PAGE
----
DeEssers are mixing tools for vocals that are used to reduce or eliminate the presence of excessive sibilant sounds such as S, Z, CH, and more in a recording.
A deesser works by analyzing the audio signal and identifying when sibilant sounds are present. They then apply a frequency-specific attenuation or reduction to these sounds, effectively reducing their volume or intensity.
They are commonly used in music production, podcasting, voiceover work, and other audio applications where sibilant sounds can be a problem.
Although it’s mainly used on vocal tracks, you can use it for other instruments to reduce harsh-sounding frequencies.
What Does A DeEsser Do?
There are many great deesser plugins you can use and most of them offer the same features.
No matter which plugin you use, the work process of a deesser is very simple and it works like a compressor.
With a deesser, you can choose specific areas on the frequency range and it will compress only these areas.
After that, you can choose the threshold and reduce the amount in decibels as you do with a compressor.
So, the main difference between a compressor and a deesser is that a compressor will compress everything whereas a deesser only compresses specific frequencies.
Sibilance in vocals generally lives between 5kHz and 9kHz and this is the area you want to use deesser on.
In general, sibilance in male vocals is between 5kHz-6kHz, and in females, it’s between 7kHz and 8kHz.
So, you need to choose this range of frequencies for deesser when mixing vocals.
How To Use DeEsser?
Using a deesser plugin is very straightforward because it has very simple controls and settings.
As I have said, you just need to choose frequencies and set a threshold and reduce the harsh sibilants with a reduction control.
But you need to be careful not to overuse it because in that case, there will be no dynamics in vocal performance and compressed parts will sound bad.
So, like compressors, deessers are very delicate tools and you need to pay attention to every detail.
Listen to the vocal performance and find out where these harsh sibilants live and choose that area on a frequency range.
Then set the threshold where it starts working and reduces sibilants where it sounds good.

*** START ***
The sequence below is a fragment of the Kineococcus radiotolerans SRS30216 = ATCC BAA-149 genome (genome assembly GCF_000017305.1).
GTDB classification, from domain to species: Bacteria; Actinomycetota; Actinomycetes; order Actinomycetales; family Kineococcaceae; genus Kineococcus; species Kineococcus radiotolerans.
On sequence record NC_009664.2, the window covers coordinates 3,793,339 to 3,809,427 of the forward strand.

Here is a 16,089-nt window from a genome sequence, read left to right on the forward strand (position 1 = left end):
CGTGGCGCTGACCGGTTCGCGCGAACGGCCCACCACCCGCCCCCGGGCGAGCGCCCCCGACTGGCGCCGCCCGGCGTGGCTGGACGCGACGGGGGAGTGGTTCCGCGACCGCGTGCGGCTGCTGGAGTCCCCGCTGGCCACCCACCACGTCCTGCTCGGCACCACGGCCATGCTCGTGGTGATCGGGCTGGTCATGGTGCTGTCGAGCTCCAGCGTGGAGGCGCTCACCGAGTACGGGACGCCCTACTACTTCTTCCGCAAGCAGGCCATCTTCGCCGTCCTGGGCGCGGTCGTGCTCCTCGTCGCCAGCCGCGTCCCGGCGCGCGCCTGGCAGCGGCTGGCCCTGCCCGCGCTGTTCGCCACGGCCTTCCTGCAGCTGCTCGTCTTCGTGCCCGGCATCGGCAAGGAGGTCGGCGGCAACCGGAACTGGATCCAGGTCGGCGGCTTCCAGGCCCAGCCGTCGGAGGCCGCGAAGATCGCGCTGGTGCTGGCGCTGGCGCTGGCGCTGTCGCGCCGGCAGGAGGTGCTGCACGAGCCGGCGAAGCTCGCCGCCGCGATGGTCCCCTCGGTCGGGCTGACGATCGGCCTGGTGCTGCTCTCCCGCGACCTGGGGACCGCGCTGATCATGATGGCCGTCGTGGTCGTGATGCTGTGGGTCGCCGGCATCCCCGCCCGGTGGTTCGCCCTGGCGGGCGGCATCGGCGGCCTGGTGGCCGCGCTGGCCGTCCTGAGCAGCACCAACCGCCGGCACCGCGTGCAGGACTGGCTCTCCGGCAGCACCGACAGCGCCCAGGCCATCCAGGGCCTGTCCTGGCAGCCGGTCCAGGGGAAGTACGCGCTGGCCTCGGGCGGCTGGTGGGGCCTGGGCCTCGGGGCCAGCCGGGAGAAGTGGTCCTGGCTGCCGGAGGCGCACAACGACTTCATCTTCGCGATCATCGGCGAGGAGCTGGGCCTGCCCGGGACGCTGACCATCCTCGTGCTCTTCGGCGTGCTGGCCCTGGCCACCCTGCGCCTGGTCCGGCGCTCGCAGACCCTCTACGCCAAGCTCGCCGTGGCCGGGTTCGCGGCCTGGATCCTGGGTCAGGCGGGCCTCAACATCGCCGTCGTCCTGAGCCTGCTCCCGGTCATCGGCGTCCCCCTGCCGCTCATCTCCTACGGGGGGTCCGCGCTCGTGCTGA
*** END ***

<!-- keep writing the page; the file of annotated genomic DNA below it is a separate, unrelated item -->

From that, you can set the amount of reduction and tweak the threshold again to achieve the desired results.
Where To Place DeEsser In A Signal Chain?
Many beginners mixing engineers or someone who never used a deesser before might have a question about where to put a deesser in a signal chain.
There are different methods but in general, the best way is to insert a deesser before a compressor but after an EQ plugin.
So, a deesser sits between EQ and compressor but you need to EQ your vocal track first and then use a deesser.
A compressor makes sibilants stronger and more prominent so, if you use a deesser after the compressor, it will be hard to make them sound good.
But when you insert it before the compressor, an already optimized signal of the vocal track will go into the compressor and then you will be able to compress the whole frequency range.
It’s a little bit hard to explain it in words and the best way to understand it, I recommend trying it yourself on one of your mixes.
Just pick any vocal performance and EQ it, then add a deesser and try to reduce sibilants. Finally, add your favorite compressor, compress it and see how it sounds.
Also, you can do an A/B test: mix the same vocal take with the same EQ and compressor settings but use a deesser only one of them and then compare the two.
You will see the difference immediately. This way you will better understand how deesser works.
Deesser is an amazing mixing tool for vocals that can tame bad-sounding sibilants and harsh frequencies. It can be used in mixing vocal tracks, optimizing vocal speeches, podcasts, etc. Also, it can be used for other instruments such as guitars, drums, and more.